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Don't ask! That kind of thinking sets you up for nothing but agony and self-doubt. If you're really serious about love, Katherine Russell Rich has the questions you should be asking.
Last summer, when I lived in the country, an ad for a local dating service would come on the radio every time I drove around. "But I'm as pretty and interesting and nice as my friends. Why am I single?" a petulant voice would say. Then an announcer would cut in and tell her to go to speed-shuffle date night; her friends would soon be choking with envy, he'd imply, and each time I'd think, Yeah, right. Okay, she existed in drive-time and was doomed to lament her situation every 15 minutes, but that wasn't what made me doubt that she was heading toward paired happiness. It was the question. She was asking the wrong one.

If you've been without a partner for a while and aren't happy about it, it's natural to wonder why. But put that question to yourself, and the result is you find yourself confronted with obstacles—some considerable. You're single because you moved to New York, where the odds are tipped in favor of men, and not to Alaska, where they aren't. Or because you take jobs that keep you at the office till the dead hours, or because you keep falling for married men, or because your husband died, or because you're over a certain age, which, beginning at about 25, is generally ten years less than what you are right this minute. Then what do you do? You consider cashing in your career and moving to Anchorage, or signing up to be a mail-order bride to China—and then you weep.

I'm not saying that any of these obstacles are permanent or insurmountable. We all know stories of people who found flaming happiness exactly when everyone was convinced they wouldn't. I recently heard—true story, I swear—of a woman in her 60s who was widowed unexpectedly and two years later married a Canadian mountie. Another woman, a landscape artist obsessed with her work, turned down man after man on the grounds that they were wrong for her, then, to her tsking friends' astonishment, ran off with the right one. I was one of the friends who tsked, so I can testify firsthand. She's radiant.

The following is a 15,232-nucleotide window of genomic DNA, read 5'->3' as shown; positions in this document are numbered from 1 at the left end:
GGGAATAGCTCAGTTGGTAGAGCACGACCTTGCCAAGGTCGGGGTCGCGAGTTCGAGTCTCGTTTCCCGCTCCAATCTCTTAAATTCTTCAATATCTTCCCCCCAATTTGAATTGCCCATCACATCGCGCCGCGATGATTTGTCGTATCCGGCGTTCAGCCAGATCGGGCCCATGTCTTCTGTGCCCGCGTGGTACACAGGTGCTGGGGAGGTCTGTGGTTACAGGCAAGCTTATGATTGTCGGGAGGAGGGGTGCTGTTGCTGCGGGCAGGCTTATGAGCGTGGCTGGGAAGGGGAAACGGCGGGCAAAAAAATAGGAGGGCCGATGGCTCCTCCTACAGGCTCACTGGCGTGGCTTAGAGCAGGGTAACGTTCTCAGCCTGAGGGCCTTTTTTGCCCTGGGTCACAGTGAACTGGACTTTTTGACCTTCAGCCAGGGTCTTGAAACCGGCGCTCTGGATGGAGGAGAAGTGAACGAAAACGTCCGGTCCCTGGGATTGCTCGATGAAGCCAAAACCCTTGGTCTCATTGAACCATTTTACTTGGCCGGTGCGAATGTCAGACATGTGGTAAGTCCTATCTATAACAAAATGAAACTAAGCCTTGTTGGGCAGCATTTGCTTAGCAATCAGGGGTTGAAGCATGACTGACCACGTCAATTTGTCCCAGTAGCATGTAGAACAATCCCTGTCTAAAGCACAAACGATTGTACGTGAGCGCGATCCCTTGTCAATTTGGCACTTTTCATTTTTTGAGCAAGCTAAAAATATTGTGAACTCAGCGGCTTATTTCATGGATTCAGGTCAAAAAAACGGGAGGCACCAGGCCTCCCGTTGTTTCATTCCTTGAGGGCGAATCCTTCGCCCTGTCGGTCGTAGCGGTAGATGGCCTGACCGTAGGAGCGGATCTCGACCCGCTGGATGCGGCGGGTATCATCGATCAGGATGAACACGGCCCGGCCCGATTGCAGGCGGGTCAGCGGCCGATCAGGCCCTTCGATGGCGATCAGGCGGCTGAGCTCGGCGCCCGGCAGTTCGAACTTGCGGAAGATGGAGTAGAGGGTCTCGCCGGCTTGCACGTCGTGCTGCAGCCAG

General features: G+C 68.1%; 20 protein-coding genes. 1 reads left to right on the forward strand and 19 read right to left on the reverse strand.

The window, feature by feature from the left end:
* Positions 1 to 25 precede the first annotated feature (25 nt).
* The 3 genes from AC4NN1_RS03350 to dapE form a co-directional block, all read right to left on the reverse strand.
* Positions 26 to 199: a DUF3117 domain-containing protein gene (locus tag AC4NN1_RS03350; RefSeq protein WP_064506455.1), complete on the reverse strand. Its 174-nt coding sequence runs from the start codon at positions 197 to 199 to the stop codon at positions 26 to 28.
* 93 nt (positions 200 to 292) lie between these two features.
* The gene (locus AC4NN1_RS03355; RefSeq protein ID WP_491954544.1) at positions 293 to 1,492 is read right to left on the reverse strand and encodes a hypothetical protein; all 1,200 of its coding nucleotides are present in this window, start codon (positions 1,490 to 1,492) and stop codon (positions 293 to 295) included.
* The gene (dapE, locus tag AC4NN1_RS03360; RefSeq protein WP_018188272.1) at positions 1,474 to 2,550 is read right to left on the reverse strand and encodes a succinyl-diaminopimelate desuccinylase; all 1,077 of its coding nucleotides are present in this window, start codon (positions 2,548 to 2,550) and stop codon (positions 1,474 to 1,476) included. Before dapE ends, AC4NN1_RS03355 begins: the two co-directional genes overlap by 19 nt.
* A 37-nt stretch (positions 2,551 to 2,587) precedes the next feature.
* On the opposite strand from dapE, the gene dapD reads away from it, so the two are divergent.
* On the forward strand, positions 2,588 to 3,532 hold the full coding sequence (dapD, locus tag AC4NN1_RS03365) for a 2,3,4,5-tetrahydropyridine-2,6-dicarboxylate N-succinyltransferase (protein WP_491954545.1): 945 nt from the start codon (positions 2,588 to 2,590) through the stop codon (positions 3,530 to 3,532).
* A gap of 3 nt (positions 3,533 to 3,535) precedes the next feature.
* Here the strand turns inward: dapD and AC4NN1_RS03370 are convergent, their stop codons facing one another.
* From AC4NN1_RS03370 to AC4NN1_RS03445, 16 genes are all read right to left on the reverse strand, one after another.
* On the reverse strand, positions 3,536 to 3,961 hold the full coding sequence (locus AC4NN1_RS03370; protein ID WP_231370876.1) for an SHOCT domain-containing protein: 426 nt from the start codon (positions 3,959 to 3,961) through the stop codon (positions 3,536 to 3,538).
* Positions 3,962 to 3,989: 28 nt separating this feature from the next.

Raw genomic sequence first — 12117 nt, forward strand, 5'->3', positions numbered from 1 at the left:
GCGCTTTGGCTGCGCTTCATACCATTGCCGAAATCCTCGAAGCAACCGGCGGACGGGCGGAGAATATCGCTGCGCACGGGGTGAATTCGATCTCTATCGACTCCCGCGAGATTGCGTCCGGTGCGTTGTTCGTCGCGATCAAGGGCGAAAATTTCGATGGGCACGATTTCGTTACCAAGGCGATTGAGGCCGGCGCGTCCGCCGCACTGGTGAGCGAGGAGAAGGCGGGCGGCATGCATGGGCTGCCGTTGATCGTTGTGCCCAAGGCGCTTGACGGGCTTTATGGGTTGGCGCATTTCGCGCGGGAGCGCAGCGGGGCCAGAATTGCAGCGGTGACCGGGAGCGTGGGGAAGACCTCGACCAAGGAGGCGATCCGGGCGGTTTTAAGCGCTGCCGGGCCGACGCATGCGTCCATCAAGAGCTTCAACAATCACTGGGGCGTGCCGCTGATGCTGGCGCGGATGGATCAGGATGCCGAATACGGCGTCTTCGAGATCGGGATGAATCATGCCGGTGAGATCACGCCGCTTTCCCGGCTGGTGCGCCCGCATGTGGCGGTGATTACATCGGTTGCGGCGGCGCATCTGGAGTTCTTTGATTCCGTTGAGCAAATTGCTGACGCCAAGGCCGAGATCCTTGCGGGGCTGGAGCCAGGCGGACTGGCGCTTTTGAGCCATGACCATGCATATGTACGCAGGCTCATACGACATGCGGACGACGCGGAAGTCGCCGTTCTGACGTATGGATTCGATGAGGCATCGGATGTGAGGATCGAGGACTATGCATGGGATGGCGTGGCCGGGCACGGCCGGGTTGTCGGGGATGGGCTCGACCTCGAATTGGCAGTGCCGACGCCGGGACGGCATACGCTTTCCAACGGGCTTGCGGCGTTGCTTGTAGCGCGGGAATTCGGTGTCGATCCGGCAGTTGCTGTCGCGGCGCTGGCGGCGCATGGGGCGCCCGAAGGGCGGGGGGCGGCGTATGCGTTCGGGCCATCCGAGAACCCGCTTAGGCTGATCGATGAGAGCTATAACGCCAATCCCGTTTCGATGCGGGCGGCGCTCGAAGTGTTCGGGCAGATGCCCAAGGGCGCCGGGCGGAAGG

But what's the point of finding happiness after years when you can find it right now? "Yeah, right," you say. How? Easy. And hard: You change that question.

Consider, for starters, what happens when you ask yourself, "Why am I still single?" You immediately lump yourself in with a designated sorry category that, I'm going to argue right here, doesn't truly exist. Let me explain. In all those social science studies of singles versus marrieds, everyone knows that the singles group is considered the unfortunates. That's why it's always news when they find—who would believe it?—that the single women have managed to eke out some happiness in their otherwise bleak lives. And yet, in actual terms, there's no such thing as single as a bloc. It's not a solid category like Armenian. It's not a fixed characteristic like shoe size. If anything, it's a false social construct. Nowadays we're all single at some points in our lives, involved at others, which is why it gets you a whole lot farther to ask yourself, "How can I make the most of whatever stage I'm in?" And then set about to figure out the answer.

Now here comes the hard part. To find answers, you have to truly embrace this stage you're in now. Do that and, paradoxically, you're more likely to end up with a boyfriend—for reasons I'll explain—but you can't be doing it to get a boyfriend. You have to relish where you are right now, without a view to side returns—something of a Zen conundrum. How are you going to "be here now" when you're bombarded with all the single-woman messages? "You'd better hurry up and find someone." "Time's running out." "There are no men out there." "Watch out, he's about to cheat on you." (Oh, wait, that's the one the married women get.)


"Leap into another [relationship] just to shore yourself up from the last, and a nasty cycle sets up."

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